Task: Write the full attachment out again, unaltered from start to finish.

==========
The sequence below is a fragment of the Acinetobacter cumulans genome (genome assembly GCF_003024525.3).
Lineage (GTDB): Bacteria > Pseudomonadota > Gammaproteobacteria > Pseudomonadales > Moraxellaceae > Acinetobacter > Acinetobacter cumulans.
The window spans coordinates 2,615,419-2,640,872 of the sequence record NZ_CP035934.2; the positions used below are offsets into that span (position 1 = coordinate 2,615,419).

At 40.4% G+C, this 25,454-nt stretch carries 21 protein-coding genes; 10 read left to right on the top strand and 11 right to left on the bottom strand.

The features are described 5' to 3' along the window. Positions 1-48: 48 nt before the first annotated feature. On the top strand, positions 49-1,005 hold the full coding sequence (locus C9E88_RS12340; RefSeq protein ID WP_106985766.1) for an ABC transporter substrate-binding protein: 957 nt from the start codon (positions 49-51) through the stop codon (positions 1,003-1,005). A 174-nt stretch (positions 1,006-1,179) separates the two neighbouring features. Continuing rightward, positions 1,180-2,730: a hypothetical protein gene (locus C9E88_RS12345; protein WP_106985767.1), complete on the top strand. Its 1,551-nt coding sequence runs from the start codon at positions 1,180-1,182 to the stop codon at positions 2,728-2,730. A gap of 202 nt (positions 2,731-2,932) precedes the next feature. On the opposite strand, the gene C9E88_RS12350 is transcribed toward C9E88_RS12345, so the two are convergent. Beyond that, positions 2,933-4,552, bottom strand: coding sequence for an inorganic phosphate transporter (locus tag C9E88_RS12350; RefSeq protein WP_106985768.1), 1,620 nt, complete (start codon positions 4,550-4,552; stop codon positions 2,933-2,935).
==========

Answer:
The sequence below is a fragment of the Acinetobacter cumulans genome (genome assembly GCF_003024525.3).
Lineage (GTDB): Bacteria > Pseudomonadota > Gammaproteobacteria > Pseudomonadales > Moraxellaceae > Acinetobacter > Acinetobacter cumulans.
The window spans coordinates 2,615,419-2,640,872 of the sequence record NZ_CP035934.2; the positions used below are offsets into that span (position 1 = coordinate 2,615,419).

At 40.4% G+C, this 25,454-nt stretch carries 21 protein-coding genes; 10 read left to right on the top strand and 11 right to left on the bottom strand.

The features are described 5' to 3' along the window. Positions 1-48: 48 nt before the first annotated feature. On the top strand, positions 49-1,005 hold the full coding sequence (locus C9E88_RS12340; RefSeq protein ID WP_106985766.1) for an ABC transporter substrate-binding protein: 957 nt from the start codon (positions 49-51) through the stop codon (positions 1,003-1,005). A 174-nt stretch (positions 1,006-1,179) separates the two neighbouring features. Continuing rightward, positions 1,180-2,730: a hypothetical protein gene (locus C9E88_RS12345; protein WP_106985767.1), complete on the top strand. Its 1,551-nt coding sequence runs from the start codon at positions 1,180-1,182 to the stop codon at positions 2,728-2,730. A gap of 202 nt (positions 2,731-2,932) precedes the next feature. On the opposite strand, the gene C9E88_RS12350 is transcribed toward C9E88_RS12345, so the two are convergent. Beyond that, positions 2,933-4,552, bottom strand: coding sequence for an inorganic phosphate transporter (locus tag C9E88_RS12350; RefSeq protein WP_106985768.1), 1,620 nt, complete (start codon positions 4,550-4,552; stop codon positions 2,933-2,935).